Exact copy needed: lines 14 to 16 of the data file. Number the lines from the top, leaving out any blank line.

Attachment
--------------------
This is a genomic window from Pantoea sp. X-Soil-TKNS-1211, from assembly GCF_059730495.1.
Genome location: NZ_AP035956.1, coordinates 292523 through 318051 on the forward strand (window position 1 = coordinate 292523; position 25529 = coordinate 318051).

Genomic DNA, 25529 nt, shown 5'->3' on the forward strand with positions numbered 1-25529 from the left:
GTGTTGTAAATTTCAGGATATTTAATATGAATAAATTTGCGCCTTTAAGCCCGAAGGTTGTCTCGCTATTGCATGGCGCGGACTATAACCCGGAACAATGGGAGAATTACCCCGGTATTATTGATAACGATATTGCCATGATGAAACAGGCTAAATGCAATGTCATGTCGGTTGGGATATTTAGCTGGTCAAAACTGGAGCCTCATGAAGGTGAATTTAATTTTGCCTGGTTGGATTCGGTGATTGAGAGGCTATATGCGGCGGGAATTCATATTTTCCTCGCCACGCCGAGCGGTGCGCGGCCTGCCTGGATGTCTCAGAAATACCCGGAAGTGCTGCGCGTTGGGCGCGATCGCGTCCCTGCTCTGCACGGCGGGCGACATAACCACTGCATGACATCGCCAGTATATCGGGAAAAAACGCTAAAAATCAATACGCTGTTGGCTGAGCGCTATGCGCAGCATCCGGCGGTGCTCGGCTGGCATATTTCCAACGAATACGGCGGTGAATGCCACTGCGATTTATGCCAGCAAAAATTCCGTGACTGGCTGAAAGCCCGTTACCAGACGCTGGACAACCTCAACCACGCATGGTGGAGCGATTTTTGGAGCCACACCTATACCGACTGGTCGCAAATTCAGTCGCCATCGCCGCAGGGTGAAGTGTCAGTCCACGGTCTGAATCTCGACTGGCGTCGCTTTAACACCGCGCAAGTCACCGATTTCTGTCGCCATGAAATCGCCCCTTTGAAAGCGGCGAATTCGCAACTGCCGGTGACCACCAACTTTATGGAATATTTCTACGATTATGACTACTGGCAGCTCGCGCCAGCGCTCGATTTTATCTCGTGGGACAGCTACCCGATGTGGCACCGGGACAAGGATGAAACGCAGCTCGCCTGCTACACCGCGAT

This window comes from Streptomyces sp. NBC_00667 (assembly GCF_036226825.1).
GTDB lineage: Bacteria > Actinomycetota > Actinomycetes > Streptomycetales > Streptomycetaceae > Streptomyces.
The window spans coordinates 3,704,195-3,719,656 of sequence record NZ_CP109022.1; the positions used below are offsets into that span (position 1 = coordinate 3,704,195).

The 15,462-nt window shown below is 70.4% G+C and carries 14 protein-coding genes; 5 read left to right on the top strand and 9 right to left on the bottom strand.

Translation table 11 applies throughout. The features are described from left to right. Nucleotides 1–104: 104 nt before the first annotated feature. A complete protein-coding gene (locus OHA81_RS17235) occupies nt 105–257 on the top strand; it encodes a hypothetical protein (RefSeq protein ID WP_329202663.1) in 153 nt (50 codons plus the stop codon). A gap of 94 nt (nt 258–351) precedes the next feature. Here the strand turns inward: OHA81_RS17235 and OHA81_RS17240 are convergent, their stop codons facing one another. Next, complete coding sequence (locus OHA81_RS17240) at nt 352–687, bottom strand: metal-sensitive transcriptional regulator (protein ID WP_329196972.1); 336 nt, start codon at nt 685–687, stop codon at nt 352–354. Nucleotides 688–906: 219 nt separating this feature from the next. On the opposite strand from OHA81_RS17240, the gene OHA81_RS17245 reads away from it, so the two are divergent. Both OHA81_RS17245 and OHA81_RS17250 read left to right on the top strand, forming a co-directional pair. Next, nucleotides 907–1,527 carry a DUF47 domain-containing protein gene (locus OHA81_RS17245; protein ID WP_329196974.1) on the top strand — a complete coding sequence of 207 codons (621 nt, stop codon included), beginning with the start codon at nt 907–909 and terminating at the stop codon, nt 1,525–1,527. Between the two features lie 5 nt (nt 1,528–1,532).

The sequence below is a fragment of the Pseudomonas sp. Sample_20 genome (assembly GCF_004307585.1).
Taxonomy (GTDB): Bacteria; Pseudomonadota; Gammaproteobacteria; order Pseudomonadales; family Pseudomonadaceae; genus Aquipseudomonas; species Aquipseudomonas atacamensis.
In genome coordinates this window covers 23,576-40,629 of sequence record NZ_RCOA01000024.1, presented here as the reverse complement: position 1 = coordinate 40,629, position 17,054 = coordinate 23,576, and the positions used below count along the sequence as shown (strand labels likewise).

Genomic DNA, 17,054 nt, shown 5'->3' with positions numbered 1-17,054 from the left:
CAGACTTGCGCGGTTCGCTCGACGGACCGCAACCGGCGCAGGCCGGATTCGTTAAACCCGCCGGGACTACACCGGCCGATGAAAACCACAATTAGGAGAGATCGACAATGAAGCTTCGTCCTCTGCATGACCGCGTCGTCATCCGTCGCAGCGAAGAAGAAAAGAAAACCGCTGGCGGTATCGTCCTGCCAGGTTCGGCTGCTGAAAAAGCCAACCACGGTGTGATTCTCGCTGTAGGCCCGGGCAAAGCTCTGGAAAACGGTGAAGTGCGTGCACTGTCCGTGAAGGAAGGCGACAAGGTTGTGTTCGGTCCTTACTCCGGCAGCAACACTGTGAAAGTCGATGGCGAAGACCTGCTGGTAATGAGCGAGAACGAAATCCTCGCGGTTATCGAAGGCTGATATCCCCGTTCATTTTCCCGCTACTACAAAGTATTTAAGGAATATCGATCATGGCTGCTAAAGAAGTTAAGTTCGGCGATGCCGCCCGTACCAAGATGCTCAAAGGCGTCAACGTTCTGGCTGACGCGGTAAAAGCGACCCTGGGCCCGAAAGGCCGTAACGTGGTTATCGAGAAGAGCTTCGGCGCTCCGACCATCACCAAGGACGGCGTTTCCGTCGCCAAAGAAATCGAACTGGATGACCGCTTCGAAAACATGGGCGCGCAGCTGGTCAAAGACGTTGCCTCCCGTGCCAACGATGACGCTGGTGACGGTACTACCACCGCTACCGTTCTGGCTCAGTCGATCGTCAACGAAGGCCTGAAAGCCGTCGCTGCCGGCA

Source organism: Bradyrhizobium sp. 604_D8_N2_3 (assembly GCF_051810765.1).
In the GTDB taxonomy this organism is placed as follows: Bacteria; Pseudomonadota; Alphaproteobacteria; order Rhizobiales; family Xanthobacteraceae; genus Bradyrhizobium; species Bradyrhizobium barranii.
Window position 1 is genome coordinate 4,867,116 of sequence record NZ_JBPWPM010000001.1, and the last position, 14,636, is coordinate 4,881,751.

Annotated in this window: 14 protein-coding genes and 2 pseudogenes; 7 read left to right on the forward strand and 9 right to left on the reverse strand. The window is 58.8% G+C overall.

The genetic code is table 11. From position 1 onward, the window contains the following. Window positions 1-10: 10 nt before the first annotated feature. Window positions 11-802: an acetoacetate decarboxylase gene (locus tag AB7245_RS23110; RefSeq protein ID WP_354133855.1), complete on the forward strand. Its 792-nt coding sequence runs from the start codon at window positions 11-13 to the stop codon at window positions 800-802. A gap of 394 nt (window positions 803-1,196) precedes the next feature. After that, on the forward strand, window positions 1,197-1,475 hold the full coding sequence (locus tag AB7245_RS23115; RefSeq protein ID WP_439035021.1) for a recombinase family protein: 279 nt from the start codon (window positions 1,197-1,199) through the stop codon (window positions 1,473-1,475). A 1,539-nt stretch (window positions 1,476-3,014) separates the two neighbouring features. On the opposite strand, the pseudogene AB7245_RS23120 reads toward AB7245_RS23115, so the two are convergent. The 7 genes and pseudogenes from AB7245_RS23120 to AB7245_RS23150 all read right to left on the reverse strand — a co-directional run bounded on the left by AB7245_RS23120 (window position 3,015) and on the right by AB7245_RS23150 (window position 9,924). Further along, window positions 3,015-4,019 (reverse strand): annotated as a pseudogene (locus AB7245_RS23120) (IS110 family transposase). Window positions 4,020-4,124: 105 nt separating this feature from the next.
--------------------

CAGACTTGCGCGGTTCGCTCGACGGACCGCAACCGGCGCAGGCCGGATTCGTTAAACCCGCCGGGACTACACCGGCCGATGAAAACCACAATTAGGAGAGATCGACAATGAAGCTTCGTCCTCTGCATGACCGCGTCGTCATCCGTCGCAGCGAAGAAGAAAAGAAAACCGCTGGCGGTATCGTCCTGCCAGGTTCGGCTGCTGAAAAAGCCAACCACGGTGTGATTCTCGCTGTAGGCCCGGGCAAAGCTCTGGAAAACGGTGAAGTGCGTGCACTGTCCGTGAAGGAAGGCGACAAGGTTGTGTTCGGTCCTTACTCCGGCAGCAACACTGTGAAAGTCGATGGCGAAGACCTGCTGGTAATGAGCGAGAACGAAATCCTCGCGGTTATCGAAGGCTGATATCCCCGTTCATTTTCCCGCTACTACAAAGTATTTAAGGAATATCGATCATGGCTGCTAAAGAAGTTAAGTTCGGCGATGCCGCCCGTACCAAGATGCTCAAAGGCGTCAACGTTCTGGCTGACGCGGTAAAAGCGACCCTGGGCCCGAAAGGCCGTAACGTGGTTATCGAGAAGAGCTTCGGCGCTCCGACCATCACCAAGGACGGCGTTTCCGTCGCCAAAGAAATCGAACTGGATGACCGCTTCGAAAACATGGGCGCGCAGCTGGTCAAAGACGTTGCCTCCCGTGCCAACGATGACGCTGGTGACGGTACTACCACCGCTACCGTTCTGGCTCAGTCGATCGTCAACGAAGGCCTGAAAGCCGTCGCTGCCGGCA

Source organism: Bradyrhizobium sp. 604_D8_N2_3 (assembly GCF_051810765.1).
In the GTDB taxonomy this organism is placed as follows: Bacteria; Pseudomonadota; Alphaproteobacteria; order Rhizobiales; family Xanthobacteraceae; genus Bradyrhizobium; species Bradyrhizobium barranii.